Tan wrote an epic of empathy. To match her mind-reading, Wang resorts everywhere to voice-overs. If you found Joanne Woodward's narration in The Age of Innocence off-putting, you ain't heard nothing yet. Wang's narrators spell out even things we can see for ourselves. In a flashback to China, one of the older women, then aged 15, is given in arranged marriage to a plump-cheeked boy. They sleep side by side - chastely. We see him biting his fingernails, as she removes her shift - a boy beside a woman. Still we're not spared a voice- over telling us they slept 'just like a brother and sister'. Wang is constantly, superfluously underlining, contemptuous of the audience's ability to understand on its own. He handles the flashbacks with laughable crudeness, forever cutting to pairs of dreamy eyes looking out into the distance.
The lumbering adaptation makes the stories feel schematic. It now seems over-neat that the mother who was locked into a loveless marriage in China should have a daughter with the same fate (married to a man who seeks to run their union like a public company, with a ledger marking their individual outgoings). But that's because the film, in cleaving to the novel's storyline, has flattened out its nuances, smoothing over Tan's rich psychological details, her exploration of obedience and 'spirit'. In the film, we hardly get to know a single character; and some of them, such as the rich white playboy whom one of the daughters marries, who switches between scenes from bland affection to callous indifference, are little more than caricatures. The novel's characters were both particular and universal. It tackled parental pride and filial embarrassment in a way the film barely touches on.
Wang's spoon-feeding makes the film oddly relaxing, without the hard tug of drama to stir us. It's best watched as a pageant of exotic tableaux, especially the Chinese scenes, which are often draped in rich silks, and where even the mass movements of peasants are mistily romanticised. This soft focus is matched in Wang's direction - a come-down from his offbeat work on Chan is Missing and Dim Sum - which allows his actresses to slip into melodrama, grotesquely overemphasising their narrations. With luck you'll avoid the whole joyless farrago.
My Life (12) is another weepie with more jerks in it than tears. Michael Keaton plays Bob Jones, a Los Angeles PR man - hardly the world's most sympathetic species - struck down by cancer and given months to live, while his wife (Nicole Kidman) expects their first child. To leave his offspring a memento, Bob starts recording his life on a camcorder (a shamelessly touted Sony, this being a Sony picture). We see him imparting his wisdom on everything from music to car mechanics, and Keaton catches well the sort of tough, self-made man who would delight in coaching his kid. He hires a director to record his colleagues' reminiscences, which range from self-serving flattery - 'He's very compassionate' - to unsettling frankness: 'The truth is he's really a product of his own PR.'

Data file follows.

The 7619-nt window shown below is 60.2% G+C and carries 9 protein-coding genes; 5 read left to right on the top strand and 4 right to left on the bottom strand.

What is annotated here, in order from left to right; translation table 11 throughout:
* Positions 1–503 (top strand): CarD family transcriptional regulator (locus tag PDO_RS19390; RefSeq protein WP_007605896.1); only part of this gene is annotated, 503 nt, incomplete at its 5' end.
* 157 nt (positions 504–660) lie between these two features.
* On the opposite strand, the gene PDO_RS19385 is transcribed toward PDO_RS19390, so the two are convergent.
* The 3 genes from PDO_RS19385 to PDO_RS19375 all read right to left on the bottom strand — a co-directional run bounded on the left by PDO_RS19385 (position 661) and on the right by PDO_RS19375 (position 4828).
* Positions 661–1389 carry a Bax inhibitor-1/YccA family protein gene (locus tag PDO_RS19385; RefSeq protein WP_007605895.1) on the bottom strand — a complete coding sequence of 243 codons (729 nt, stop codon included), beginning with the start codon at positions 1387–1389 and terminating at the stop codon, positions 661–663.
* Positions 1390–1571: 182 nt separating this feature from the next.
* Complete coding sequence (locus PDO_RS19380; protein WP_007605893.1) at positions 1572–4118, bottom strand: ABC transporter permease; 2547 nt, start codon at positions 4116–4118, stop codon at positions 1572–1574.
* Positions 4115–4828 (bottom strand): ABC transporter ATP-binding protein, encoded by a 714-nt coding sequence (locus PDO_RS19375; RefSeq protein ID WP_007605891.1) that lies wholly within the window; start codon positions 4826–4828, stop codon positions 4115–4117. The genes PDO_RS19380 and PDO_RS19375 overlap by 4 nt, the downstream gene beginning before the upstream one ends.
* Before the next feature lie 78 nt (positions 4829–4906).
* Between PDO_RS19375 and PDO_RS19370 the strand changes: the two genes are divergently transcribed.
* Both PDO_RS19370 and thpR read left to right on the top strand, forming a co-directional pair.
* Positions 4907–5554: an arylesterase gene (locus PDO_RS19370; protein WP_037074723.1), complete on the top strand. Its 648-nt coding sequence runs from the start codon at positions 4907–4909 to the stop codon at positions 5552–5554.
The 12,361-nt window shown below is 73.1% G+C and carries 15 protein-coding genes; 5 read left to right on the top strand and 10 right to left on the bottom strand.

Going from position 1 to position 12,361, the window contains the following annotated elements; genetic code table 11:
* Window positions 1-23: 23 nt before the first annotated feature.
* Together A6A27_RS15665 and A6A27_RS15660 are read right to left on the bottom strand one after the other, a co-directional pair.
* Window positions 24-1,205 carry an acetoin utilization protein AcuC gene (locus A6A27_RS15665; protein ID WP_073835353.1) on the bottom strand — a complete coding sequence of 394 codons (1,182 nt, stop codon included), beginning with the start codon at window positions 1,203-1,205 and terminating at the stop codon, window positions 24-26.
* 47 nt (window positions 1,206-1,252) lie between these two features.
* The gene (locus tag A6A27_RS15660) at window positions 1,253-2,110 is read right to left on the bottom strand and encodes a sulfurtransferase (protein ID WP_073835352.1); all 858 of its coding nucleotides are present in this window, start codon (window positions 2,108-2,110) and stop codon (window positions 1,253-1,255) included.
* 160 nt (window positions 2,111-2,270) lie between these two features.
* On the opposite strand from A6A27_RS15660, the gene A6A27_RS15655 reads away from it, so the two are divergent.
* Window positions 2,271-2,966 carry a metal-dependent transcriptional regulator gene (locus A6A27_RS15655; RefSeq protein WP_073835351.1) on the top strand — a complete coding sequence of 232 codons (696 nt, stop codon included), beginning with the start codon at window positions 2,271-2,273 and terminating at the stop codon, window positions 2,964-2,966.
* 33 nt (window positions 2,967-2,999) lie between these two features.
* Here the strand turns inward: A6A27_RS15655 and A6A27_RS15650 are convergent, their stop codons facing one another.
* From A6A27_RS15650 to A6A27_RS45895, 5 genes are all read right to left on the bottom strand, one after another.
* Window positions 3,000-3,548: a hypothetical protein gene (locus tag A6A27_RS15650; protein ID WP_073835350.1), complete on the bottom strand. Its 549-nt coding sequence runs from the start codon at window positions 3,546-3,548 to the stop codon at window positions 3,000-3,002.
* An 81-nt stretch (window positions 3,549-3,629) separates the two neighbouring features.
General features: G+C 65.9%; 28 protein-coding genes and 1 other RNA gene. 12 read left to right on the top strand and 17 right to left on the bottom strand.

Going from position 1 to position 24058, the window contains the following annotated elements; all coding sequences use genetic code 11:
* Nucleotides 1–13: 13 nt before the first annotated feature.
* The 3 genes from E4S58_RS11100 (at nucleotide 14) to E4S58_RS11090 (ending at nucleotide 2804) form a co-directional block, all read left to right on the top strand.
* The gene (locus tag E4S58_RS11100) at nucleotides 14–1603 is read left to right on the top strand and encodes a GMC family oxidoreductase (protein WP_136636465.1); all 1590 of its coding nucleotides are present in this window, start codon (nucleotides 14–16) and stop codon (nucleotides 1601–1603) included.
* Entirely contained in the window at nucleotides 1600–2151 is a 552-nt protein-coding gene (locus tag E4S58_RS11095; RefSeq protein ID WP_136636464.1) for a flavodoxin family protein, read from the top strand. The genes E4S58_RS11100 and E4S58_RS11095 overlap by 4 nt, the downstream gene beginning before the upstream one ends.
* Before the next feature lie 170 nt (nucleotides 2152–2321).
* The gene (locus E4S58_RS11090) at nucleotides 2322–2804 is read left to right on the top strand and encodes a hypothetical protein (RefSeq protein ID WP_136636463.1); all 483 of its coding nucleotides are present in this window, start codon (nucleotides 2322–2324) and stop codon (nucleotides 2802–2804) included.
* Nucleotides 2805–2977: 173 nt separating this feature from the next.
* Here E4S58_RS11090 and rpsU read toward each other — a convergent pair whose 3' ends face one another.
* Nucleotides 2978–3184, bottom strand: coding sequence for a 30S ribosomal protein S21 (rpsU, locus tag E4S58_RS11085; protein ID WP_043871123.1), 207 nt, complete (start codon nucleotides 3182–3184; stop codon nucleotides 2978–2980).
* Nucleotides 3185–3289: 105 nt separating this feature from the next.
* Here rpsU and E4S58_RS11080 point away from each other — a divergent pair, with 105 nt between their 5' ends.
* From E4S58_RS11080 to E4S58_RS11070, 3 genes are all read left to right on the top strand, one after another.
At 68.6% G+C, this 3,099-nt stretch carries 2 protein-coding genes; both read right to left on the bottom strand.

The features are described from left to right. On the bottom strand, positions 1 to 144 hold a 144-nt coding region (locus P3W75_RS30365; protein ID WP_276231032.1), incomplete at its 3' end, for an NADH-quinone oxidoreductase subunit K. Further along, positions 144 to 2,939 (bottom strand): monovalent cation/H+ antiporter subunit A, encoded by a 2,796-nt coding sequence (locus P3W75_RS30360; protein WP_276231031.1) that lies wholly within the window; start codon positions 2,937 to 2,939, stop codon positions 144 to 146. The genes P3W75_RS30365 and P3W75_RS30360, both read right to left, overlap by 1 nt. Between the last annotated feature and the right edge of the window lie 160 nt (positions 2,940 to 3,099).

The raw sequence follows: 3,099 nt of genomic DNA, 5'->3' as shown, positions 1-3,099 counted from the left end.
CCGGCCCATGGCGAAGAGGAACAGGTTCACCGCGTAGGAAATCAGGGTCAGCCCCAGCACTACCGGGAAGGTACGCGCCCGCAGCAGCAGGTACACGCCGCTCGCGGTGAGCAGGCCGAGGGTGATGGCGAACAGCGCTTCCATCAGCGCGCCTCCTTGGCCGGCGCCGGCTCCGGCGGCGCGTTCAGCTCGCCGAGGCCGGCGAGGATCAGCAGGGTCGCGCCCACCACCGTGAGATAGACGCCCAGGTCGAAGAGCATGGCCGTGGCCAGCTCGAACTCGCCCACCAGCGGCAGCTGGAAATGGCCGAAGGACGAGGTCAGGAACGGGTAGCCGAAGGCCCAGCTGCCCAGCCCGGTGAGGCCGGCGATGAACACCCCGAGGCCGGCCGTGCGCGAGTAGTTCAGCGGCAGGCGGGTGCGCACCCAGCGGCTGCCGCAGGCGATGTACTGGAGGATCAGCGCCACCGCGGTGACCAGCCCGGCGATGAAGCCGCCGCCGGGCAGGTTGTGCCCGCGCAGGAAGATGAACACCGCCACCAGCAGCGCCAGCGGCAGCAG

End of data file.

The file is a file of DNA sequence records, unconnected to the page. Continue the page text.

It's a promising opening, with Nicole Kidman glowering as the wife whose stoicism can't hide her resentment at having her life upturned. But soon the film gets bogged down in Bob's struggle to resolve his life before it's over: sessions of hokey mysticism ('Do you want to carry so much pain into your next life?') with a spiritual healer (Haing S Ngor), which seem to be there to give the picture 'depth'; rows with the family that Bob (ne Ivanovic) escaped from in Detroit; and then the mandatory 'I love you' moments. Before long, shamefacedly, I was willing Bob to get the agony over for all of us.
Petain (12) provides a contrasting footnote to Schindler's List: the story of a man as much a moral pygmy as Schindler was a giant. Jacques Dufilho plays Marshal Petain, presiding over the French collaborationist government during the war: a doddery old man with a bristling white moustache and timorously darting dark eyes. One of the film's problems is that it condemns Petain from the start. The Marshal is spared no indignity: exposed as ludicrously vain (harping on his literary prowess as a member of the Academy) and a furtive womaniser, as well as historically mistaken and a coward. Dufilho's Petain looks like a Gallic Alf Garnett, and holds similar views, condemning the Jewish influence as 'pernicious and putrefying'.
Sometimes the pudding is over-egged, as when his wife claims he'd already retired in 1914 (he defended Verdun in 1916, and restored order in Morocco in 1925). The film would have been a good deal more interesting if it had deigned to explore the misguided idealism, or nexus of character defects, that turned a nation's hero into its villain. As it is it feels more like a self-satisfied act of expiation than an attempt to grapple with the French past. It's still strangely, if slowly, absorbing, in its careful historical recreation and responsible rendering of Nazi atrocities, and in its note of darkest-hour comedy.
In his directorial debut On Deadly Ground (18), Steven Seagal plays his usual type. He's an ex-CIA warrior so top secret he doesn't show up on the files, so tough it would take a UN task force just to scratch him - the kind of guy, someone says, 'who would swallow a gallon of petrol just so he could piss in your campfire'. This is Die Hard in the Alaskan oilfields, and Seagal's job is to thwart evil oil magnate Michael Caine (providing his usual touch of class) from wreaking environmental havoc. The film is a hectic mix of sermons on toxic waste and Innuit folklore, bone- crushing violence and volcanic explosions. While Seagal winds things up with a Green Party Political Broadcast, you wonder how much environmental damage the film's own mayhem must have caused.Reuse content